Oil prices recorded a weekly loss last week on profit-taking and macroeconomic concerns but rose by about 22 per cent during the third quarter on tight supplies.
Brent, the benchmark for two thirds of the world’s oil, settled 0.97 per cent lower at $92.20 a barrel on Friday. West Texas Intermediate, the gauge that tracks US crude, closed down 1 per cent at $90.79 a barrel.
“After an amazing week, month and quarter, oil was ready for some profit-taking," said Edward Moya, senior market analyst at Oanda.
"Energy traders quickly realised this wasn't the time for oil to rally above the $100 a barrel level, so they are cautiously locking in some profits.
“Oil isn't going to have a major pullback given how tight the market will remain following the Russian fuel curbs and on expectation China's golden week travel will boost jet fuel demand."
Crude futures have been rising on Opec+ production cuts, as well as additional supply reductions by group members Saudi Arabia and Russia.
However, signs of growing US crude supply weighed on futures on Friday.
American oil production grew 0.7 per cent to 12.99 million barrels per day in July, its highest since November 2019, the US Energy Information Administration said.
Meanwhile, US crude and petroleum products supplied fell by 592,000 bpd in July to 20.12 million bpd, the lowest since April.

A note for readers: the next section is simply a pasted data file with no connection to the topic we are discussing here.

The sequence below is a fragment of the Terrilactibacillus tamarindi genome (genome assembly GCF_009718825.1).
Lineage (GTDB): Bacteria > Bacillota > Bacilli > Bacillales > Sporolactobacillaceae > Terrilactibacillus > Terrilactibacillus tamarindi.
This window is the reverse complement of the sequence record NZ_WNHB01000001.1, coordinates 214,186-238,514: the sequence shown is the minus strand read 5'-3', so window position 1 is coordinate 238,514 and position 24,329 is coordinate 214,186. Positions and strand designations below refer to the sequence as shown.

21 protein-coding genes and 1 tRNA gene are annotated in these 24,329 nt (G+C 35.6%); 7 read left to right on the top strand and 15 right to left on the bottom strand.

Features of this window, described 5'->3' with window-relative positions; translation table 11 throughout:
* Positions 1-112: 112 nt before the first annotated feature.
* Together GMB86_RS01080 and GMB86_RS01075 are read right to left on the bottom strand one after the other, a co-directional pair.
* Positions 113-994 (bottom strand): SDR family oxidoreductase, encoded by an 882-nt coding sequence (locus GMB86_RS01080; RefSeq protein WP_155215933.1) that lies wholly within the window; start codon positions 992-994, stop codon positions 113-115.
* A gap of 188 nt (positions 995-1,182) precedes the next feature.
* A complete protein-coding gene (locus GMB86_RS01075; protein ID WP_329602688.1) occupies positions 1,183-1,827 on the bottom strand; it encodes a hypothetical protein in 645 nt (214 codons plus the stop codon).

US crude inventories, an indicator of demand, fell by 2.2 million barrels in the week that ended on September 22, EIA data showed.
Last month, Russia announced a temporary ban on petrol and diesel exports in response to domestic shortages, adding to the tightness in the market.
The International Energy Agency expects a “substantial” crude market deficit in the fourth quarter of this year due to Opec+ output cuts.
The agency expects global oil demand to rise by 1.5 million bpd in the second half of this year, compared with the first half, exceeding supply by 1.24 million bpd during that period.
Opec, which expects a supply shortfall of 3.3 million bpd in the fourth quarter, has said China’s recent stimulus measures would help to revive growth in the world’s second-largest economy.
The Opec+ ministerial panel meeting will take place on October 4, where Saudi Arabia and Russia, with collective supply cuts of 1.3 million bpd, “may reassess whether the full package of restrictions is still necessary”, said Craig Erlam, senior market analyst at Oanda.
“With investors now questioning the resilience of the global economy going into next year against the backdrop of higher interest rates for longer, that bullish bias in oil markets may become more balanced."2023-10-01T07:42:31Z dg43tfdfdgfd